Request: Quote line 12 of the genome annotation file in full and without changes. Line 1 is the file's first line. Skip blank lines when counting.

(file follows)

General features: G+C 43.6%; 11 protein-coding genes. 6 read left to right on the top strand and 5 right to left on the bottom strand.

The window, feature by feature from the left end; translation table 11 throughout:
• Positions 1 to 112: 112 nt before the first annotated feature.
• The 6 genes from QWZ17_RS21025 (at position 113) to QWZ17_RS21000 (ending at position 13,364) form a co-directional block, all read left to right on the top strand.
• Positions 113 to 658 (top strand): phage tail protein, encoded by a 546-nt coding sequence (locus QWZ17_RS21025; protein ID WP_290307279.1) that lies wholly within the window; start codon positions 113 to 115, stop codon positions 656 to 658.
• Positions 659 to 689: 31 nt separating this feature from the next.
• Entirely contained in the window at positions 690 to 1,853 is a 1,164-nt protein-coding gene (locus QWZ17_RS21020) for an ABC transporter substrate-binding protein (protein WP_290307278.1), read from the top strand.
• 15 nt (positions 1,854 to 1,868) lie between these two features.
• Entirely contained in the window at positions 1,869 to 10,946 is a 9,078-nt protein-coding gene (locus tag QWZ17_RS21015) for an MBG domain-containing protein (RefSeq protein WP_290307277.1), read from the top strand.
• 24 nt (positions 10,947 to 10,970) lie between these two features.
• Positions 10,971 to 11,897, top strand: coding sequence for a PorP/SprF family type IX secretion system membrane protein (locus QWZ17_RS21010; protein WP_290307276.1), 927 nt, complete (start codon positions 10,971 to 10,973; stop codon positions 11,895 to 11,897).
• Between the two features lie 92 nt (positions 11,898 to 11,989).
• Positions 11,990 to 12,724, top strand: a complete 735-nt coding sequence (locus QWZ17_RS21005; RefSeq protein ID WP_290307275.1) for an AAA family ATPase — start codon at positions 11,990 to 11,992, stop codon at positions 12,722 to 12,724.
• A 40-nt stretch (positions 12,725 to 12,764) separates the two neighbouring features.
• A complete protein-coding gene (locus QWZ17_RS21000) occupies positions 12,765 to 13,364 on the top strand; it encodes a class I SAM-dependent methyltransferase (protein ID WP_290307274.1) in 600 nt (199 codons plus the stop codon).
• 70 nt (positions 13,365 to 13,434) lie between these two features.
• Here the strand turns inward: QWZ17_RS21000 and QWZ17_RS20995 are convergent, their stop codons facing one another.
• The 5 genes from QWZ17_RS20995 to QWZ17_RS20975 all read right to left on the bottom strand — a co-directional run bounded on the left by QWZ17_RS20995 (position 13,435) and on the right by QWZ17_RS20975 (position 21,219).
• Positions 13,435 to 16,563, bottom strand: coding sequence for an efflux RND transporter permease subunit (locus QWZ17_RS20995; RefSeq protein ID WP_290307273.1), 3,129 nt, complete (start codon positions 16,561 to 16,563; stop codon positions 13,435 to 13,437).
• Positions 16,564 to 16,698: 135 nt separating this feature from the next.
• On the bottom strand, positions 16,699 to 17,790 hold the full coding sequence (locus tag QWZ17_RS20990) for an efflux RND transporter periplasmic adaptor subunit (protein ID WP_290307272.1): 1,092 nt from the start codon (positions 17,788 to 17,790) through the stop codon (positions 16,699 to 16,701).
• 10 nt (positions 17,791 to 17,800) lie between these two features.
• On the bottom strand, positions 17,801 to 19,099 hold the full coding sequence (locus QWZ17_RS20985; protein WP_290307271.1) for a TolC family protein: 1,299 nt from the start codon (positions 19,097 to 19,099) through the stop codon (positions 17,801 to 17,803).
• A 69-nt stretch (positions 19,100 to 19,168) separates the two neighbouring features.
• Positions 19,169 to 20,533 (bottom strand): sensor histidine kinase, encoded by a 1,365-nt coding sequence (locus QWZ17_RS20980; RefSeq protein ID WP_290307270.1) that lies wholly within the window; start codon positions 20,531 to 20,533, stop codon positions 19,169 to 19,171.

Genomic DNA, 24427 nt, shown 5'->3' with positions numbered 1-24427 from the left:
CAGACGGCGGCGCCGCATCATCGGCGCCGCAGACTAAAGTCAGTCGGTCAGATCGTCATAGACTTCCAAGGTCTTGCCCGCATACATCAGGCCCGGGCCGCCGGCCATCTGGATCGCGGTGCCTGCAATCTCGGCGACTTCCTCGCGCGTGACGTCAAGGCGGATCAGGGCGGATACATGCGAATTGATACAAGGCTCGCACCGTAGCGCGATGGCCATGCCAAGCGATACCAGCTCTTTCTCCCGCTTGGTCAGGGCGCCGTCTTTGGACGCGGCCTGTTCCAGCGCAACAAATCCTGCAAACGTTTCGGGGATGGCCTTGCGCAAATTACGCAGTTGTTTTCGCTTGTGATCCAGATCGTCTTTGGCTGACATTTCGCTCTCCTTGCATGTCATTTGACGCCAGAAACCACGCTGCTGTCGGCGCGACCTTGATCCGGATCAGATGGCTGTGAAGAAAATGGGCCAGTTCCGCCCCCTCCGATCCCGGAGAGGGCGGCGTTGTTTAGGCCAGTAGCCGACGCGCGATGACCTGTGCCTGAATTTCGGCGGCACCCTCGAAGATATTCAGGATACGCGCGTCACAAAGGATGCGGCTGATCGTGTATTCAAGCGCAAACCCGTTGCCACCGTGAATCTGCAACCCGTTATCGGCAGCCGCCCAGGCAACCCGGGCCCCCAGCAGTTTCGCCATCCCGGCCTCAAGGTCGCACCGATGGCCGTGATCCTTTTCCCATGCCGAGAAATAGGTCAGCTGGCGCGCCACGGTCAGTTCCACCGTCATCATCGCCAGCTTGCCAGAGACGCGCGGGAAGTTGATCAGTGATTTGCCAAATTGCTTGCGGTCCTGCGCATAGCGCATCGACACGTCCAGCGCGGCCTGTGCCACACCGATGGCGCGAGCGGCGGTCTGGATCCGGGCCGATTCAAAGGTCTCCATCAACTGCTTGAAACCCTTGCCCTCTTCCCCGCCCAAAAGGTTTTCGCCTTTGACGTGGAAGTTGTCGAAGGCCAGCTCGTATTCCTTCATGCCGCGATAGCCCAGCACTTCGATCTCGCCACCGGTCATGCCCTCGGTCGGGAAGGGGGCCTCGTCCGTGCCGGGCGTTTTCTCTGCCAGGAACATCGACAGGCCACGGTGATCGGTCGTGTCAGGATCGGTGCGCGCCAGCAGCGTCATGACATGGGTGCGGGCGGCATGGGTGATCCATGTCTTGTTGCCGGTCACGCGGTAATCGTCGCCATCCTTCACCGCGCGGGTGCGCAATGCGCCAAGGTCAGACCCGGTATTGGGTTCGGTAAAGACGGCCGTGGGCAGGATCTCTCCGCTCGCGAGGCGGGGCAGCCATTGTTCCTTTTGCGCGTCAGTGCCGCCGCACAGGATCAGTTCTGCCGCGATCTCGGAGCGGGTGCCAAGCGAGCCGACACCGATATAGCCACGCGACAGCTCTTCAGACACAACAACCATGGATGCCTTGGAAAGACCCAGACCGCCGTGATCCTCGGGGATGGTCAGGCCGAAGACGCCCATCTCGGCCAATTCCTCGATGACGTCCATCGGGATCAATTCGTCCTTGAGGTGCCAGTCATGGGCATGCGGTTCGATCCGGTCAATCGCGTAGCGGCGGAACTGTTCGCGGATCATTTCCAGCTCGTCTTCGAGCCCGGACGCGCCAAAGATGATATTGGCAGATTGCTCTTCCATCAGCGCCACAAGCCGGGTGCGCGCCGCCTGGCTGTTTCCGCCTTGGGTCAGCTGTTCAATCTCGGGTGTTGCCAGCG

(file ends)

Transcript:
• Between the two features lie 92 nt (positions 11,898 to 11,989).